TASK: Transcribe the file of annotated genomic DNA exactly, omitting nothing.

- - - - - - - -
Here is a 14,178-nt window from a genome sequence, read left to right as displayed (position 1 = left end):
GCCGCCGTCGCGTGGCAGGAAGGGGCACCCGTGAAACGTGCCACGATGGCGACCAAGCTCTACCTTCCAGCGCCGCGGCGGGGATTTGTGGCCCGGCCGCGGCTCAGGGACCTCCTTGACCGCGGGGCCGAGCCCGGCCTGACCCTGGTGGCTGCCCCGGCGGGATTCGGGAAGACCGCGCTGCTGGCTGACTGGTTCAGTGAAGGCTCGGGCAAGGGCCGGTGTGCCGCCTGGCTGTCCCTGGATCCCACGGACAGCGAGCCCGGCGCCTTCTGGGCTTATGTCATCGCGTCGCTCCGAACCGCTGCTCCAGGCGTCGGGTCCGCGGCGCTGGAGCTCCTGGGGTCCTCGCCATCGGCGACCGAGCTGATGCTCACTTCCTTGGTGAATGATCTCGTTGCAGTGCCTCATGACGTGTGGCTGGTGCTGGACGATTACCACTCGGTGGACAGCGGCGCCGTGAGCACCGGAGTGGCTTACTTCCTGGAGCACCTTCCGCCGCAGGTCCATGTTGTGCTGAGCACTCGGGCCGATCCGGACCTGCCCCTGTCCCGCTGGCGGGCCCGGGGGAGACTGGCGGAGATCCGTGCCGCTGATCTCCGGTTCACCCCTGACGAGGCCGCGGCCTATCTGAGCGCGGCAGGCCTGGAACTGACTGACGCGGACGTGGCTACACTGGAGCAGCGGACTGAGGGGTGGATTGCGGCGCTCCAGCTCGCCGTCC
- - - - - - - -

Here is a 14,178-nt window from a genome sequence, read left to right as displayed (position 1 = left end):
GCCGCCGTCGCGTGGCAGGAAGGGGCACCCGTGAAACGTGCCACGATGGCGACCAAGCTCTACCTTCCAGCGCCGCGGCGGGGATTTGTGGCCCGGCCGCGGCTCAGGGACCTCCTTGACCGCGGGGCCGAGCCCGGCCTGACCCTGGTGGCTGCCCCGGCGGGATTCGGGAAGACCGCGCTGCTGGCTGACTGGTTCAGTGAAGGCTCGGGCAAGGGCCGGTGTGCCGCCTGGCTGTCCCTGGATCCCACGGACAGCGAGCCCGGCGCCTTCTGGGCTTATGTCATCGCGTCGCTCCGAACCGCTGCTCCAGGCGTCGGGTCCGCGGCGCTGGAGCTCCTGGGGTCCTCGCCATCGGCGACCGAGCTGATGCTCACTTCCTTGGTGAATGATCTCGTTGCAGTGCCTCATGACGTGTGGCTGGTGCTGGACGATTACCACTCGGTGGACAGCGGCGCCGTGAGCACCGGAGTGGCTTACTTCCTGGAGCACCTTCCGCCGCAGGTCCATGTTGTGCTGAGCACTCGGGCCGATCCGGACCTGCCCCTGTCCCGCTGGCGGGCCCGGGGGAGACTGGCGGAGATCCGTGCCGCTGATCTCCGGTTCACCCCTGACGAGGCCGCGGCCTATCTGAGCGCGGCAGGCCTGGAACTGACTGACGCGGACGTGGCTACACTGGAGCAGCGGACTGAGGGGTGGATTGCGGCGCTCCAGCTCGCCGTCC